Being educated in the US and being a scientist in Europe is sometimes quite tough. I need to continuously use a sort of filter that tells me that although I am hearing X, I need to pause and carefully consider and realize that the person is really saying Y. One particularly painful example, was unfortunately provided by our rector magnificus, the president of our university, in a recent interview. In promoting a new program to attract female scientists to the TU Delft, he said '...vrouwelijke wetenschappers zijn minstens zo talentvol als mannelijke wetenschappers.' which translates in English as 'female scientists are at least as talented as their male counterparts'. Ouch.
This statement does not work in the US academic context, because it fails gender symmetry. Gender symmetry can be diagnosed with the following test: flip the polarity of gender terms (e.g., 'woman', 'man', 'male', 'female') in a statement, and determine whether the resulting statement retains meaning within the context.
Let's try it. Flipping polarity of gender terms in his sentence yields, '...male scientists are at least as talented as their female counterparts'. This sentence is clearly interpretable, but no longer has a meaning that fits the context.
Contrast that with an alternate sentence such as: 'There is no discrepancy in talent between male and female scientists'. This sentence has the same declarative content, but it passes the gender symmetry test because you can substitute it with 'These is no discrepancy in talent between female and male scientists'.
Of course, in this case, a further problem arises. This sentence has the implicature that there is some reason for which this fact needs to be asserted in the first place. The act of pronouncing this sentence communicates that the speaker does not consider the point to be completely obvious, but rather feels that it needs to be explicitly asserted. One might choose against even this alternative sentence in order to avoid sending the message that one feels that there is someone out there that still needs to be convinced on the point of talent equivalence between male and female scientists. But on the whole, this alternative could be considered the 'best practices' formulation, should one indeed find oneself in a situation where it was necessary to make a statement comparing the relative scientific talent of men and women.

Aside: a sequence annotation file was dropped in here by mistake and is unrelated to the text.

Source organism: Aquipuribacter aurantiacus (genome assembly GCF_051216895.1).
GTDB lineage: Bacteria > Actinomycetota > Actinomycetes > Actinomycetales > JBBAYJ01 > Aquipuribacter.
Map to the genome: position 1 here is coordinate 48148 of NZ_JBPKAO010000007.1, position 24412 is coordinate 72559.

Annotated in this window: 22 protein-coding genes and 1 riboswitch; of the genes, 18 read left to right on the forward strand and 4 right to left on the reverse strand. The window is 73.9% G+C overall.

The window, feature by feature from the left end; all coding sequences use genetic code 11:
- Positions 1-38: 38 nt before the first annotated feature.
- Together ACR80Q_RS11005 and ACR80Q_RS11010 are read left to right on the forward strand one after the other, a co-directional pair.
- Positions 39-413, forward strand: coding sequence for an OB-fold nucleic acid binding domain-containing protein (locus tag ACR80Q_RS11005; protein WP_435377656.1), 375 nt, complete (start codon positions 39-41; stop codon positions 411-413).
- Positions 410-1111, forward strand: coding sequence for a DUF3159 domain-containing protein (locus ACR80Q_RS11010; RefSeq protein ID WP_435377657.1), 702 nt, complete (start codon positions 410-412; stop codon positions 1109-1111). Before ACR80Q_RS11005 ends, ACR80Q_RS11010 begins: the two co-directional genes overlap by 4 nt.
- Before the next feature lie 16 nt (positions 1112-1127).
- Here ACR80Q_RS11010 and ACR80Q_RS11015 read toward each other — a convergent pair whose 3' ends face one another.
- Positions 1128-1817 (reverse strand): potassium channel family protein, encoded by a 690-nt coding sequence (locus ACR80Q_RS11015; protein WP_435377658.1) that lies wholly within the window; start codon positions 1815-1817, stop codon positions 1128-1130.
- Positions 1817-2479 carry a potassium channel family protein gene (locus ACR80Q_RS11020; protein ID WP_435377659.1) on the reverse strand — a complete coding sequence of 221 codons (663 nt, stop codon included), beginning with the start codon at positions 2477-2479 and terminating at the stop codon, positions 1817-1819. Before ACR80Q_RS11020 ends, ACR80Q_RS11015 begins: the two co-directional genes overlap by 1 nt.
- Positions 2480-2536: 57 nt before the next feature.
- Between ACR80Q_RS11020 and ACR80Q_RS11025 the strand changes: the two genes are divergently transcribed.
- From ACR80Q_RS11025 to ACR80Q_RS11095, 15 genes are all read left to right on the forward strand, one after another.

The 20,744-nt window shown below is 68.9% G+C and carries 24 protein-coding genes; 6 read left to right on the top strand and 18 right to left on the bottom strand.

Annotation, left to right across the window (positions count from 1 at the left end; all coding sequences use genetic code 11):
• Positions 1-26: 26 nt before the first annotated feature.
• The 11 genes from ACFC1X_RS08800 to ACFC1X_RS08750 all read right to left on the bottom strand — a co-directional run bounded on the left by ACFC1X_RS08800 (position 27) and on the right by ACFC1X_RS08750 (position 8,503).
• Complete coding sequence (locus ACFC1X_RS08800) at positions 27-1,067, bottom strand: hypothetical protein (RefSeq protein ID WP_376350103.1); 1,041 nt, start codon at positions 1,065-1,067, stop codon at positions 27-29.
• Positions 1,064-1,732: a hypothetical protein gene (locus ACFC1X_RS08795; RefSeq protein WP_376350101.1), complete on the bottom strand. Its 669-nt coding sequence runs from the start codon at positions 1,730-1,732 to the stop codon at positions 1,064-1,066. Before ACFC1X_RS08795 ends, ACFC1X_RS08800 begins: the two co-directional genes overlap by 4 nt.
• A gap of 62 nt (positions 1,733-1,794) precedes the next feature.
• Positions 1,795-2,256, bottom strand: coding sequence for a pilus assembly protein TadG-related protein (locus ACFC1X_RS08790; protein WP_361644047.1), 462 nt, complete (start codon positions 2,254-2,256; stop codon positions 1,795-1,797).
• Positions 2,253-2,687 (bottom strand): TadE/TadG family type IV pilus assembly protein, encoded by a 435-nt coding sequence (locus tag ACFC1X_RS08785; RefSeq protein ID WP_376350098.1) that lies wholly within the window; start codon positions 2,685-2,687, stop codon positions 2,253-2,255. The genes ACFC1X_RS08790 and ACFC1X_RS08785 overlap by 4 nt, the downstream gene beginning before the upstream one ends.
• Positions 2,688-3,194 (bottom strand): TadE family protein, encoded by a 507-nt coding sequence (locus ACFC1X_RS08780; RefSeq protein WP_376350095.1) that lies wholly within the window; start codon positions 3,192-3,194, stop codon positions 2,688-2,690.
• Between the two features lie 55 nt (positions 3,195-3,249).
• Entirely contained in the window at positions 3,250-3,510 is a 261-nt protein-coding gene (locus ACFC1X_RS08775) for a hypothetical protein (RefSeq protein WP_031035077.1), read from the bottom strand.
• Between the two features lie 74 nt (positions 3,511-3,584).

What my filter tells me is that although X was said in this case, what was meant is Y. And concerning Y, I rather suspect that our rector magnificus harbors the personal opinion that women have perhaps even a teensy bit more science talent than men and that in fact he is saying, "at least as (if not more) qualified". Whether or not that is true, it's safe to say that he is of the opinion that our university would, at this point in time, benefit from hiring additional women.
One of the research topics that I am interested in as a multimedia retrieval scientists is developing algorithms for the retrieval of jump in points (JIP) in video. JIPs allow the viewer to click directly to a certain relevant point in a video. On YouTube, they are called deep links. JIPs make it possible to share or to comment about particular points of a video, just as I am currently doing with this post. The deep link to the relevant section of the interview under discussion is the following: